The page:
Category Archives: loan modifications

Guest Post: The Migratory Patterns of Yield-Hungry Investors

Editor’s Note: in this guest post, former bond insurance insider Steve Ruterman discusses important considerations for investing in private label MBS beyond credit risk analysis, including how investors can benefit from understanding the differences in servicer behavior and business models.  … Continue reading

Posted in Attorneys General, bondholder actions, conflicts of interest, firing servicers, foreclosure rate, guest posts, hedge funds, incentives, investors, junior liens, loan modifications, loan seasoning, MBIA, MBS, moral hazard, mortgage market, pre-investment due diligence, private label MBS, projecting risk adjusted returns, putbacks, regulation, Regulators, servicer defaults, servicer reports, servicers, subprime | Leave a comment

My Take On Newly Filed AG Foreclosure Settlement: As Bad As We Thought It Was

“They are who we THOUGHT they were — and we let ‘em off the hook!” This famous postgame rant from former Arizona Cardinals coach Denny Green after his team’s epic meltdown on Monday Night Football against the Bears could just … Continue reading

Posted in allocation of loss, Ally Bank, Attorneys General, bailout, bankruptcy, banks, Bloomberg, BofA, broader credit crisis, chain of title, Citigroup, Complaints, contract rights, costs of the crisis, damages, foreclosure crisis, global settlement, Government bailout, homeowner relief, Hope For Homeowners, impact of the crisis, improper documentation, incentives, interest rates, investigations, investors, JPMorgan, Judge Jed Rakoff, judicial momentum, junior liens, lawsuits, liabilities, litigation, loan modifications, loss causation, LTV, MBS, misrespresentation, mortgage fraud, negative equity, oversight, Regulators, Residential Capital, RMBS, robo-signers, SEC, securities, securitization, servicer defaults, servicers, settlements, stipulated judgments, waiver of rights to sue | 7 Comments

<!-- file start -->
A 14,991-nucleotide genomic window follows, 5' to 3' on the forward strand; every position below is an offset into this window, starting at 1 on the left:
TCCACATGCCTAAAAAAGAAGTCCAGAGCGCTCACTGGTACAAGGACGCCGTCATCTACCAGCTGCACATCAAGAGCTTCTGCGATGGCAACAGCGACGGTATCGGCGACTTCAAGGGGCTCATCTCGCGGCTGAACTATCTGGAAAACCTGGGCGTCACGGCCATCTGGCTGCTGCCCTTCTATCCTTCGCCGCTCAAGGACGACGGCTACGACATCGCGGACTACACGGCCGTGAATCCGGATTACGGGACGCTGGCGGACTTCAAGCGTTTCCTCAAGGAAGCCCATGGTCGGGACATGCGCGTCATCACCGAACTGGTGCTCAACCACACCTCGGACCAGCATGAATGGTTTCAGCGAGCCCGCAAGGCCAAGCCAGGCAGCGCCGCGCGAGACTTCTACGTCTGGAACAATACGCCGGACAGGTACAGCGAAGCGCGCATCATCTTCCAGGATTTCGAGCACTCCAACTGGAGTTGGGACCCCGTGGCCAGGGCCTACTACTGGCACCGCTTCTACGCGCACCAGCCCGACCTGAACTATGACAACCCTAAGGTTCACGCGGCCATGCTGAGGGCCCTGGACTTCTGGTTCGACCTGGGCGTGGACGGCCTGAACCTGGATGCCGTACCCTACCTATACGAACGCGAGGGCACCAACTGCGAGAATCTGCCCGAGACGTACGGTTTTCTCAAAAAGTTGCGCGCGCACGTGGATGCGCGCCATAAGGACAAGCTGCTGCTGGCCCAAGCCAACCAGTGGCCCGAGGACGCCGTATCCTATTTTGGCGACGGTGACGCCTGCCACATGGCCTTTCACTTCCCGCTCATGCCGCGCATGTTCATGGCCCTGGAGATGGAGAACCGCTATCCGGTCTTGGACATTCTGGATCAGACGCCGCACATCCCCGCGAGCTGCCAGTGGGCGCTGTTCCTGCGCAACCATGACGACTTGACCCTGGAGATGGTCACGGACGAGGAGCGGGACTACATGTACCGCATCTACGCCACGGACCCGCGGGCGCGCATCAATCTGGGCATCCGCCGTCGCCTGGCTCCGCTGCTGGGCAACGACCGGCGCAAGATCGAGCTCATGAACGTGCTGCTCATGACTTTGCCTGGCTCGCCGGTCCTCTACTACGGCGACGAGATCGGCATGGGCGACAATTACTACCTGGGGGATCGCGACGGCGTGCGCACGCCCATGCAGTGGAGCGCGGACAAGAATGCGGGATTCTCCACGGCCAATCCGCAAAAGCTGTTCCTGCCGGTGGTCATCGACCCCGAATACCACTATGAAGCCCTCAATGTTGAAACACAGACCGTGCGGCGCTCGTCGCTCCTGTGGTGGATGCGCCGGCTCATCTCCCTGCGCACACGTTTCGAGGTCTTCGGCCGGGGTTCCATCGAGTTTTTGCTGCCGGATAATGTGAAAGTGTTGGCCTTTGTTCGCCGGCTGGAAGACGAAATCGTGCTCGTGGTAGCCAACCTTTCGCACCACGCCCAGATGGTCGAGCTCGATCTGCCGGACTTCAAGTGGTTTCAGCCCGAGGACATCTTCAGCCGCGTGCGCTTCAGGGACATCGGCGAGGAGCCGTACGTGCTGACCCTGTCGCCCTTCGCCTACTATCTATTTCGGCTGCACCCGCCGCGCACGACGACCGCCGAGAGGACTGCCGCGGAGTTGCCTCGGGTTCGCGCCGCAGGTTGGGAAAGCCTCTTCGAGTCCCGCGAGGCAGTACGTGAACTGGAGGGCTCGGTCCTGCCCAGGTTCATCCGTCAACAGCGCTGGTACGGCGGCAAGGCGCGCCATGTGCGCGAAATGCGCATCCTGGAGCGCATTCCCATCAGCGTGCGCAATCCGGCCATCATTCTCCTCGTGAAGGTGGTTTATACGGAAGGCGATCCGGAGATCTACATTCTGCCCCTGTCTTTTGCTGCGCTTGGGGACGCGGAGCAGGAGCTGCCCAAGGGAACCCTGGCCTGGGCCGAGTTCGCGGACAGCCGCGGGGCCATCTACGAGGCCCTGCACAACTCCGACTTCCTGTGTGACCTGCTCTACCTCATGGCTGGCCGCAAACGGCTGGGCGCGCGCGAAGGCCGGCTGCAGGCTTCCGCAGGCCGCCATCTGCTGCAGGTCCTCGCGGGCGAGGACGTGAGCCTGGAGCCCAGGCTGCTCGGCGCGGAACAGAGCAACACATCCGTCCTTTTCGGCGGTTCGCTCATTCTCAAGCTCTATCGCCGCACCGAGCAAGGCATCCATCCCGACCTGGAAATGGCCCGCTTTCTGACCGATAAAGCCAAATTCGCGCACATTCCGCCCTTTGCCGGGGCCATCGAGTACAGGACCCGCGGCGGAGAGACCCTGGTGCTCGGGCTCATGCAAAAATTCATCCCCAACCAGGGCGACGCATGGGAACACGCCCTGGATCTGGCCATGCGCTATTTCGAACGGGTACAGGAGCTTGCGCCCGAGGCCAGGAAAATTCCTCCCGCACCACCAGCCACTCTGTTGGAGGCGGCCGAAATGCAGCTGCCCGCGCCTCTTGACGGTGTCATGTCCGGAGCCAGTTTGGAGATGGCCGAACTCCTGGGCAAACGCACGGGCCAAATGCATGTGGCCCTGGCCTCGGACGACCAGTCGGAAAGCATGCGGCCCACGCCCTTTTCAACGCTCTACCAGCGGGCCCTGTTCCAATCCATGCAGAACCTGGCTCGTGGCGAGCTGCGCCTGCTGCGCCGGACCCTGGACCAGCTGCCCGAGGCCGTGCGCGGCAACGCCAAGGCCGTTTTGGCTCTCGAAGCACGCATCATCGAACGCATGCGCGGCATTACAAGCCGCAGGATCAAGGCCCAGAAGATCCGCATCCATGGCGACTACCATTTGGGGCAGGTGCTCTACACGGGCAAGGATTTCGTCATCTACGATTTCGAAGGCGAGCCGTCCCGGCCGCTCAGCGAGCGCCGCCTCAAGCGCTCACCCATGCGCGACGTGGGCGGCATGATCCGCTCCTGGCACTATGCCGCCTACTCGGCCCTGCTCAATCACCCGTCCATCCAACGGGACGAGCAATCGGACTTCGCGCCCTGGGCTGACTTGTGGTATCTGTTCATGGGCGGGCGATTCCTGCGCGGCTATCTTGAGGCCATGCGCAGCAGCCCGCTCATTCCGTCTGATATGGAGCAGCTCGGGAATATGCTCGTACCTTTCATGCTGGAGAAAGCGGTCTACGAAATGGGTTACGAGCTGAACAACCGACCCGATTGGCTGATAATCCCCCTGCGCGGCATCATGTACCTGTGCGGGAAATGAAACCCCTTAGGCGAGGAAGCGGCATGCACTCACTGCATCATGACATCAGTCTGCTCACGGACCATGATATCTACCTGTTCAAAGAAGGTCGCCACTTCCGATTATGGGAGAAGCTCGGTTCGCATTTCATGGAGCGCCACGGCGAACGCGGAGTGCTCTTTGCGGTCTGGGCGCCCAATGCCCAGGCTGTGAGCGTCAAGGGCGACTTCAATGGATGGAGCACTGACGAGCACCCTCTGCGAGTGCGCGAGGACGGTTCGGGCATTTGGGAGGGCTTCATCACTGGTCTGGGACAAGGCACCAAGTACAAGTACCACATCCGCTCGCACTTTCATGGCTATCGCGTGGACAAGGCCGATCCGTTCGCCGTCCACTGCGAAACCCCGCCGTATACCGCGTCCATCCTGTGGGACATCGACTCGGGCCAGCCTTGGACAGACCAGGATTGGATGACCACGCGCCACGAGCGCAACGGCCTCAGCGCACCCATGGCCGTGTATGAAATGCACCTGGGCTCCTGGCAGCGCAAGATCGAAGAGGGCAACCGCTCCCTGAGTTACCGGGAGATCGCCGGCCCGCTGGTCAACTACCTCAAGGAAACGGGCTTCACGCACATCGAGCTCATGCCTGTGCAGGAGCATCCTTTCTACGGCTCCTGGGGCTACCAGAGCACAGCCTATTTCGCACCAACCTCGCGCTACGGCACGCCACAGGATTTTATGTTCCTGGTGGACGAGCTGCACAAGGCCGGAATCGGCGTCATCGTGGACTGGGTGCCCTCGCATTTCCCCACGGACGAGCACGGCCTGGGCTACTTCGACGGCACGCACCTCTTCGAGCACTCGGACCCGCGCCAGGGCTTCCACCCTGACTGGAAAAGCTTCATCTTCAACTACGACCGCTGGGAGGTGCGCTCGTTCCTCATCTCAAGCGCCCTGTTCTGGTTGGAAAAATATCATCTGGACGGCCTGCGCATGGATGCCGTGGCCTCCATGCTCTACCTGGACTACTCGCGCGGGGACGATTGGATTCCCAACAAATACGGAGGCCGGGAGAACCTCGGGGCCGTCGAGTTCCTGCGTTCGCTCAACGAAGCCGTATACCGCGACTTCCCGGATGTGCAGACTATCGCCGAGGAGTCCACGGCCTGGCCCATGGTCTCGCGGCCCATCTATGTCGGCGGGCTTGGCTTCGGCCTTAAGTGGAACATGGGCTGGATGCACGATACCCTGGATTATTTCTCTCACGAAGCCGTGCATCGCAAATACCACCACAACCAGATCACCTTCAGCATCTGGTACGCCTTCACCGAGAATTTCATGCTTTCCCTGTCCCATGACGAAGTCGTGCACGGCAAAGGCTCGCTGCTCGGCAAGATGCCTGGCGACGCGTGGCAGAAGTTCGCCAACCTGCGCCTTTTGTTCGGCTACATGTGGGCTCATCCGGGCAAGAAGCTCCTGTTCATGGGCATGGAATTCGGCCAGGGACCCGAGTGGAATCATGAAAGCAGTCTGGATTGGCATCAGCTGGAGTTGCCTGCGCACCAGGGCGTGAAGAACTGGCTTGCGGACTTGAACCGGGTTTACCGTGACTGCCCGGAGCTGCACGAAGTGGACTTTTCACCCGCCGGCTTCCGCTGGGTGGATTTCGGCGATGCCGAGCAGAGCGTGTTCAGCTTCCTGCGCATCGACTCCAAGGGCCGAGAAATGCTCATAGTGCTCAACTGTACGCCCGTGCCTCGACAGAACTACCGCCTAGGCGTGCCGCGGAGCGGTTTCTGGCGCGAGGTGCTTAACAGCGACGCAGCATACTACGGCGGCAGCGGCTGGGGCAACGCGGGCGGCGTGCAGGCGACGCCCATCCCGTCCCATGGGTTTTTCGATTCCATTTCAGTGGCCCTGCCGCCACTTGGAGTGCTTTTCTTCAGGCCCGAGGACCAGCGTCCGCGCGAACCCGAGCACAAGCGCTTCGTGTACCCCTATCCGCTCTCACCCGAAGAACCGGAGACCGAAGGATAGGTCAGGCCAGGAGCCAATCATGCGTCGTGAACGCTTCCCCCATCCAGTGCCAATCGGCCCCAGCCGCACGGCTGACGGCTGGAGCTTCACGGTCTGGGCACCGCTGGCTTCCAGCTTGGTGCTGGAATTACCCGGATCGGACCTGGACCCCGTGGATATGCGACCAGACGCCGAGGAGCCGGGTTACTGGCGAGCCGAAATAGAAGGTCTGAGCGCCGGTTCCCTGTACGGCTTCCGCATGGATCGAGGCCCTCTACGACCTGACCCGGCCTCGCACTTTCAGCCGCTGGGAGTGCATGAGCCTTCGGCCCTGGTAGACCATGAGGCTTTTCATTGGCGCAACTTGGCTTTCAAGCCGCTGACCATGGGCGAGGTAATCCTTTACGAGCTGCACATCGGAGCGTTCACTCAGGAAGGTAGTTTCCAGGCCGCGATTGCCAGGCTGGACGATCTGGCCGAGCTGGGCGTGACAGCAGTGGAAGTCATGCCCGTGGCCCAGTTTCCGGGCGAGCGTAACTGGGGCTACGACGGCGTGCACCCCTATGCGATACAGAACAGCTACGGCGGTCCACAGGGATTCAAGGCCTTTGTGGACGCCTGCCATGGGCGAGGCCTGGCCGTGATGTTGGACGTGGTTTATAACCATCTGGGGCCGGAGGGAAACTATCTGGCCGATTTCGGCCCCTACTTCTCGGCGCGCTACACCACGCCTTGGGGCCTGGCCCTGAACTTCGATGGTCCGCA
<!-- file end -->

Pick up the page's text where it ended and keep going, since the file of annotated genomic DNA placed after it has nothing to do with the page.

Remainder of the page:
Why Mortgage Loan Servicers Behave as They Do

Editor’s Note: It seems that we can’t go three months without hearing about yet another species of misconduct by mortgage servicers that shifts losses onto the lienholders they are supposed to protect.  We’ve read reports about force-placed insurance, inflated appraisal … Continue reading

Posted in accounting fraud, allocation of loss, appraisals, auditing, banks, broader credit crisis, causes of the crisis, conflicts of interest, contract rights, costs of the crisis, firing servicers, foreclosure crisis, improper documentation, incentives, investigations, junior liens, lending guidelines, loan modifications, MBIA, MBS, monolines, mortgage fraud, private label MBS, RMBS, robo-signers, securitization, servicer defaults, servicers, settlements, subprime, underwriting guidelines, underwriting practices, Way Too Big to Fail | 4 Comments

The Inside Story on PIMCO’s Defection from ASF

As first reported by Bloomberg yesterday, bond king Pacific Investment Management Co. (PIMCO) has quit the American Securitization Forum (ASF) after the trade group refused to issue a statement reflecting investors’ views of the announced settlement between the five largest … Continue reading

Posted in allocation of loss, ASF, Attorneys General, banks, Bloomberg, conflicts of interest, contract rights, global settlement, incentives, investors, junior liens, loan modifications, lobbying, mark-to-market accounting, MBS, PIMCO, pooling agreements, private label MBS, securitization, servicers, The Subprime Shakeout, Way Too Big to Fail, William Frey | 1 Comment

Is Foreclosure Settlement Déjà Vu All Over Again?

Today, the Attorneys General of 49 states (with Oklahoma being the lone holdout) announced a record $26 billion settlement with the nation’s five largest servicers over false and fraudulent foreclosure practices like robosigning.  That big number looks great on paper, … Continue reading

Posted in allocation of loss, Attorneys General, bailout, banks, BofA, consitutionality, contract rights, costs of the crisis, Countrywide, education, foreclosure crisis, global settlement, Government bailout, Greenwich Financial Services, Helping Families Save Homes, homeowner relief, improper documentation, incentives, investigations, investors, irresponsible lending, junior liens, lenders, liabilities, loan modifications, lobbying, MBS, media coverage, moral hazard, mortgage market, predatory lending, press, private label MBS, probes, public perceptions, Regulators, RMBS, robo-signers, securitization, Servicer Safe Harbor, servicers, settlements, sophistication, subprime, Takings Clause, The Subprime Shakeout, Way Too Big to Fail, William Frey, workouts | 13 Comments